by James A. Martin

Top 3 Back-to-Work iOS, Android Productivity Apps

Sep 04, 20123 mins

Labor Day has come and gone; now it’s time to get back to work. But not all work gets done in the office. Here are three iOS and Android apps blogger James A. Martin relies on to get work done while on the road.

It pains me to admit it, but summer-vacation season is over. The upside to this tragic turn of events is that it’s technically still summer. (The autumnal equinox isn’t until September 22 this year.) And with the right apps and devices we can work, if we must, just about anywhere we want—the beach on a warm September afternoon, for example.

Here are three of my favorite iOS and Android apps I use to be productive while on the go.


(Free for iPhone, iPad and Android.)

Not long ago, I found myself standing in an extremely long check-out line. I also had an article deadline bearing down on me. So I took out my iPhone and opened the Dropbox app, found the Word file I needed, opened it in Apple’s Pages app, made my final changes, and then sent the article off to my editor—all before I reached the cash register.

Dropbox has plenty of competition these days from cloud-backup services such as Microsoft’s SkyDrive, Google Drive, and SugarSync. Dropbox isn’t your least expensive option, either, but the free 2GB plan is probably enough for your most important files. The service also recently  had some security issues, according to blogger Bill Snyder. Still, I love Dropbox for its simplicity and ease of use. It does one thing—make your files easily accessible from a variety of devices and over the Web—and it does it beautifully.

Dropbox screen shot iPhone app


($10 for iPhone and iPad.)

Apple’s Pages word processing app, along with its Numbers spreadsheet and Keynote presentation apps, can be a life saver. It’s even more valuable now that my Pages documents automatically sync between my iPhone, iPad and Mac via Apple’s iCloud and the latest Mountain Lion Mac OS. (For more details, read “Apple’s iCloud Finally Syncs Docs Across Macs and iOS Devices.”)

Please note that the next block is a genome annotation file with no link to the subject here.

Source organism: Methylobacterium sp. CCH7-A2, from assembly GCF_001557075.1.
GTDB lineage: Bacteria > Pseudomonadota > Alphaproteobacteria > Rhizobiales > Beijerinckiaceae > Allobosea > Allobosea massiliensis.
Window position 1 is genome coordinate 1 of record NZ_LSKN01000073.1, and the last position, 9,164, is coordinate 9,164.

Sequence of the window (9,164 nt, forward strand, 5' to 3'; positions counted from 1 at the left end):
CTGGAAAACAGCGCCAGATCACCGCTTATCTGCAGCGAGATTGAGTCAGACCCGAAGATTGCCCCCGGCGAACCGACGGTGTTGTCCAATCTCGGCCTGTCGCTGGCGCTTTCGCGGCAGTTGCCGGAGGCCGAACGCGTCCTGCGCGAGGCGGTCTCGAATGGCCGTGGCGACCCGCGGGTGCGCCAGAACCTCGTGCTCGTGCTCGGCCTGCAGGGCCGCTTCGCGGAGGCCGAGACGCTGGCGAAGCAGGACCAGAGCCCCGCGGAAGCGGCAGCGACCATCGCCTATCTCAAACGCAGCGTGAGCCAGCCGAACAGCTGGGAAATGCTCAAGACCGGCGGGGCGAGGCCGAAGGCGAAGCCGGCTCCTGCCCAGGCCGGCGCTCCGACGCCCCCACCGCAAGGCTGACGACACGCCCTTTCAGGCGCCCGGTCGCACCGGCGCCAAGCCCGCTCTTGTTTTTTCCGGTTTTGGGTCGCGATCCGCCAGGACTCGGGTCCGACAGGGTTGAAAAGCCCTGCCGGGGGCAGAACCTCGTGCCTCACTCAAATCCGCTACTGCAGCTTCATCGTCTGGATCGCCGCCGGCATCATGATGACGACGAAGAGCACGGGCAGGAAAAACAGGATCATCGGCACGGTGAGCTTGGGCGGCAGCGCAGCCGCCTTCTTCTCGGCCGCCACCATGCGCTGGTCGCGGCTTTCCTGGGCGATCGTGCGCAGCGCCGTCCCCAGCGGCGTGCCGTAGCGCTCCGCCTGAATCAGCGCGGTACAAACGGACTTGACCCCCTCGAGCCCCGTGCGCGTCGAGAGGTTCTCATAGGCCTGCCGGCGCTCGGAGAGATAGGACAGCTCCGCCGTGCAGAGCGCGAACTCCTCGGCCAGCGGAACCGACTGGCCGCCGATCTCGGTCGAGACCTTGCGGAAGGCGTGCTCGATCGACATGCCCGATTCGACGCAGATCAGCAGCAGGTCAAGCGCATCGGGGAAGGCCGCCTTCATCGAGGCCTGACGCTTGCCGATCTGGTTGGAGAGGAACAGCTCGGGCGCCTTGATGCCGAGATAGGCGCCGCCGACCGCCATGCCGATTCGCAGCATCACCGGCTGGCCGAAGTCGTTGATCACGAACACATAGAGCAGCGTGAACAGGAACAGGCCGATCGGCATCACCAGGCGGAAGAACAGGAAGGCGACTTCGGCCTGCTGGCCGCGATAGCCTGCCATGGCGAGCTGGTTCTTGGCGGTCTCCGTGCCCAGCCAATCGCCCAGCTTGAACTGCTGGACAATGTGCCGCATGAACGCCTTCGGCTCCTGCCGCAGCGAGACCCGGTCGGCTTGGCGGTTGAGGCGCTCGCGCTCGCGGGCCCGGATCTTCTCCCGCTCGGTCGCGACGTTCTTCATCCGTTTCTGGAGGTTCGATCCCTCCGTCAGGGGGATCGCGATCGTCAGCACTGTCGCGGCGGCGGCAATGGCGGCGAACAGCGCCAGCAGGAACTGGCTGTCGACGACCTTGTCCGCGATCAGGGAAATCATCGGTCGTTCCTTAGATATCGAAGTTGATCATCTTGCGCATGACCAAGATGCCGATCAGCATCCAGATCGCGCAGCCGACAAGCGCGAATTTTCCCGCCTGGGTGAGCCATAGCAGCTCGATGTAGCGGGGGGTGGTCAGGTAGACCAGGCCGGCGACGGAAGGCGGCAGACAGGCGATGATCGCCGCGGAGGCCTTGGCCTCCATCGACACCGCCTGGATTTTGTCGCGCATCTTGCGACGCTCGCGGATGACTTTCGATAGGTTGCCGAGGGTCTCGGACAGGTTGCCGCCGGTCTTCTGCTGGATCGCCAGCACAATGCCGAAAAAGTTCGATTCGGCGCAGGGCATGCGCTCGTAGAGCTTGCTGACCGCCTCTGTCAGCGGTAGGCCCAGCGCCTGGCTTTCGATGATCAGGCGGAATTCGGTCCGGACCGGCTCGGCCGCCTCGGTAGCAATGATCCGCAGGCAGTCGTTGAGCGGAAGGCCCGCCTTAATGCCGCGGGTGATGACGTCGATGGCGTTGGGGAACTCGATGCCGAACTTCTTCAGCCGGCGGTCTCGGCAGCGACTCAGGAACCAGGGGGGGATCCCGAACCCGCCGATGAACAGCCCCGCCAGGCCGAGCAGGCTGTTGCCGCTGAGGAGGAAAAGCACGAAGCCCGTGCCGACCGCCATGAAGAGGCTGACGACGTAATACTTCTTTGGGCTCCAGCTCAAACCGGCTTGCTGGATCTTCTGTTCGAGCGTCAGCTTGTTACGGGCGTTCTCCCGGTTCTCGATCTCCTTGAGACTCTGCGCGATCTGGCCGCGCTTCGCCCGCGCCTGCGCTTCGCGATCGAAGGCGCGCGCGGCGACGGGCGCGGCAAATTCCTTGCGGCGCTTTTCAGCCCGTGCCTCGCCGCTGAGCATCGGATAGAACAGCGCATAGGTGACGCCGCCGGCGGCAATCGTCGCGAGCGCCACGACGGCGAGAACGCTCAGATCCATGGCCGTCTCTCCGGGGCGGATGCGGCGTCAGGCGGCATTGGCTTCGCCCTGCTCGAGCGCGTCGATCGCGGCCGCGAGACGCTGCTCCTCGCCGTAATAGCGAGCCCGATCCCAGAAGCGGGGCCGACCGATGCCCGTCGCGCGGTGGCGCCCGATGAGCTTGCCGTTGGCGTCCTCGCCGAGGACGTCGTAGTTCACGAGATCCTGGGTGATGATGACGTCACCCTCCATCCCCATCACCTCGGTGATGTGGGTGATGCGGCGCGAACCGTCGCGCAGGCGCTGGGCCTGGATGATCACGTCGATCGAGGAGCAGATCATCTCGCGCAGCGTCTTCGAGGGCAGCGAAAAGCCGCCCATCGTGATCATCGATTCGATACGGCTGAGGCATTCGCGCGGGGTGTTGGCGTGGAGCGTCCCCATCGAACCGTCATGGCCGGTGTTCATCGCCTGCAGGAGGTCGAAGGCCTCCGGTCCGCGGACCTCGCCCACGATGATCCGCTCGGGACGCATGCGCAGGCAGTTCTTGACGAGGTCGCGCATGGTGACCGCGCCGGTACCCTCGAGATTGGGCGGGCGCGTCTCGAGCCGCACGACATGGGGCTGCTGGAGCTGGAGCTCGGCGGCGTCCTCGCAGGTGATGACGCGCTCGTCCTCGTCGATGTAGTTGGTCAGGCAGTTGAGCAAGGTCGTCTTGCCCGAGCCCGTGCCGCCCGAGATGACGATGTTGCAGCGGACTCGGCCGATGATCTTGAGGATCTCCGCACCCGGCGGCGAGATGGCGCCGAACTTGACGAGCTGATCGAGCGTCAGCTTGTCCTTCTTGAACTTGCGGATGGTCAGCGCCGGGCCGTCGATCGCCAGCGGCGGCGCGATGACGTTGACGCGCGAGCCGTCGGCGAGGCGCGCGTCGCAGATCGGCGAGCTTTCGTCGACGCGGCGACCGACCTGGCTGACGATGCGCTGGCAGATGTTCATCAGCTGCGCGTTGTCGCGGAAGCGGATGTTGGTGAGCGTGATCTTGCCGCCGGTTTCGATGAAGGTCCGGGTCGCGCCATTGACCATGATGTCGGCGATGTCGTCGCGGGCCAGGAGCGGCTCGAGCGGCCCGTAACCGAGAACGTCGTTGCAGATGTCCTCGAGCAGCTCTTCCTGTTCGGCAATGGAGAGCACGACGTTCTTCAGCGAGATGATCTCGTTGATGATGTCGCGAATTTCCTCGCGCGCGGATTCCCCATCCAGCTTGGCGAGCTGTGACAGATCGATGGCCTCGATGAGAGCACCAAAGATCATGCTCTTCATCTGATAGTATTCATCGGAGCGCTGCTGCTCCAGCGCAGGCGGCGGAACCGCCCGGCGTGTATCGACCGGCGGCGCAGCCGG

Pages isn’t as compatible with Word as I’d like it to be. For example, it lacks a Track Changes feature, which is a big drawback for me. But you get lots of page-layout templates, a beautifully designed interface and a convenient way to edit text documents (with images) on a mobile device.

Pages app iPhone


(Free for iPhone, iPad and Android.)

There’s no shortage of apps designed to collect and organize fragments of information—such as bits of data you find on the Web and want to quickly access again at a later date. My current favorite is Springpad, which syncs your memos, photos and audio recordings across iOS and Android apps, as well as the Springpad website. Springpad’s sharing feature lets you collaborate with colleagues on project-related notebooks or share your clippings on Facebook. I also appreciate how the app fills in information you start to enter; type the name of a book you want to read, for instance, and Springpad fills out your note with information about the book. The app’s interface takes a little getting used to, but the investment in time is well worth the productivity benefits.

springpad Android app

(Springpad image courtesy Spring Partners)